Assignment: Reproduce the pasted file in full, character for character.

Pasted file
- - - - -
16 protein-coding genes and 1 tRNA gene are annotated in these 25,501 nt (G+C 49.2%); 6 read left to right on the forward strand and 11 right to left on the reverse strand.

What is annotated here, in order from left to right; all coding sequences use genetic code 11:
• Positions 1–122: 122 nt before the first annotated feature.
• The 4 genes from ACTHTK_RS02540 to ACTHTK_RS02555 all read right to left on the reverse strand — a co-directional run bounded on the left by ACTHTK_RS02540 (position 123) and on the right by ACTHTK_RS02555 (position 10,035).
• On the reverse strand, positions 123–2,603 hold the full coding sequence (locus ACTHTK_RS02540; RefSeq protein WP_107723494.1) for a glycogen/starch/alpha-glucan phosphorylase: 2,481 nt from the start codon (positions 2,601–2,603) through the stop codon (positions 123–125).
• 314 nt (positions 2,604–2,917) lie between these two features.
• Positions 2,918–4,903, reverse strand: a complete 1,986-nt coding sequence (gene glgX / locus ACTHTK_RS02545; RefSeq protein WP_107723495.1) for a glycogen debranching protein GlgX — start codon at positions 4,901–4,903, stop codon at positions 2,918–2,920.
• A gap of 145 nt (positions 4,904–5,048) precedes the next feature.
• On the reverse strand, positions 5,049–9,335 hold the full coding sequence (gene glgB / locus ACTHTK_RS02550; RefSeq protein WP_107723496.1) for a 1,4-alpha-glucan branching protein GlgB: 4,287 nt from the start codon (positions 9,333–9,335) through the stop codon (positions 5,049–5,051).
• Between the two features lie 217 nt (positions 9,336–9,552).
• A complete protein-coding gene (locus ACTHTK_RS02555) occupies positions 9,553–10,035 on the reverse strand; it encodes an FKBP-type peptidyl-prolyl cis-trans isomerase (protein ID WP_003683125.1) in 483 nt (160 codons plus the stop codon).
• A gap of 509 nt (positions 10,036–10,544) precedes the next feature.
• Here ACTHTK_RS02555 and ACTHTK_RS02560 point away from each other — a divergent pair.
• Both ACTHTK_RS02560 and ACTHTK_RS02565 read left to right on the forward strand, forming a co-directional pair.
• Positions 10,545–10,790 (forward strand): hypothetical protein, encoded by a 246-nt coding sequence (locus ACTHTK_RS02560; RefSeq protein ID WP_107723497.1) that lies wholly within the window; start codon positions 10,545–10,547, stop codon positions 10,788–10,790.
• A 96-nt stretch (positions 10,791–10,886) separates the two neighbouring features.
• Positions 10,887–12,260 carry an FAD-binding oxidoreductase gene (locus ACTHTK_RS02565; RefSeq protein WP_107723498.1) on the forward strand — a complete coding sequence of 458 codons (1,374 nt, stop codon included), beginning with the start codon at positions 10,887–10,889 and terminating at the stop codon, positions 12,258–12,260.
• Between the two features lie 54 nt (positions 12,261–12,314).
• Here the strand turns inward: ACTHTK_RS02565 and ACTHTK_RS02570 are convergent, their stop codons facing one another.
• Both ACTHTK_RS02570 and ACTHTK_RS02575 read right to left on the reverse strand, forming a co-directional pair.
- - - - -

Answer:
16 protein-coding genes and 1 tRNA gene are annotated in these 25,501 nt (G+C 49.2%); 6 read left to right on the forward strand and 11 right to left on the reverse strand.

What is annotated here, in order from left to right; all coding sequences use genetic code 11:
• Positions 1–122: 122 nt before the first annotated feature.
• The 4 genes from ACTHTK_RS02540 to ACTHTK_RS02555 all read right to left on the reverse strand — a co-directional run bounded on the left by ACTHTK_RS02540 (position 123) and on the right by ACTHTK_RS02555 (position 10,035).
• On the reverse strand, positions 123–2,603 hold the full coding sequence (locus ACTHTK_RS02540; RefSeq protein WP_107723494.1) for a glycogen/starch/alpha-glucan phosphorylase: 2,481 nt from the start codon (positions 2,601–2,603) through the stop codon (positions 123–125).
• 314 nt (positions 2,604–2,917) lie between these two features.
• Positions 2,918–4,903, reverse strand: a complete 1,986-nt coding sequence (gene glgX / locus ACTHTK_RS02545; RefSeq protein WP_107723495.1) for a glycogen debranching protein GlgX — start codon at positions 4,901–4,903, stop codon at positions 2,918–2,920.
• A gap of 145 nt (positions 4,904–5,048) precedes the next feature.
• On the reverse strand, positions 5,049–9,335 hold the full coding sequence (gene glgB / locus ACTHTK_RS02550; RefSeq protein WP_107723496.1) for a 1,4-alpha-glucan branching protein GlgB: 4,287 nt from the start codon (positions 9,333–9,335) through the stop codon (positions 5,049–5,051).
• Between the two features lie 217 nt (positions 9,336–9,552).
• A complete protein-coding gene (locus ACTHTK_RS02555) occupies positions 9,553–10,035 on the reverse strand; it encodes an FKBP-type peptidyl-prolyl cis-trans isomerase (protein ID WP_003683125.1) in 483 nt (160 codons plus the stop codon).
• A gap of 509 nt (positions 10,036–10,544) precedes the next feature.
• Here ACTHTK_RS02555 and ACTHTK_RS02560 point away from each other — a divergent pair.
• Both ACTHTK_RS02560 and ACTHTK_RS02565 read left to right on the forward strand, forming a co-directional pair.
• Positions 10,545–10,790 (forward strand): hypothetical protein, encoded by a 246-nt coding sequence (locus ACTHTK_RS02560; RefSeq protein ID WP_107723497.1) that lies wholly within the window; start codon positions 10,545–10,547, stop codon positions 10,788–10,790.
• A 96-nt stretch (positions 10,791–10,886) separates the two neighbouring features.
• Positions 10,887–12,260 carry an FAD-binding oxidoreductase gene (locus ACTHTK_RS02565; RefSeq protein WP_107723498.1) on the forward strand — a complete coding sequence of 458 codons (1,374 nt, stop codon included), beginning with the start codon at positions 10,887–10,889 and terminating at the stop codon, positions 12,258–12,260.
• Between the two features lie 54 nt (positions 12,261–12,314).
• Here the strand turns inward: ACTHTK_RS02565 and ACTHTK_RS02570 are convergent, their stop codons facing one another.
• Both ACTHTK_RS02570 and ACTHTK_RS02575 read right to left on the reverse strand, forming a co-directional pair.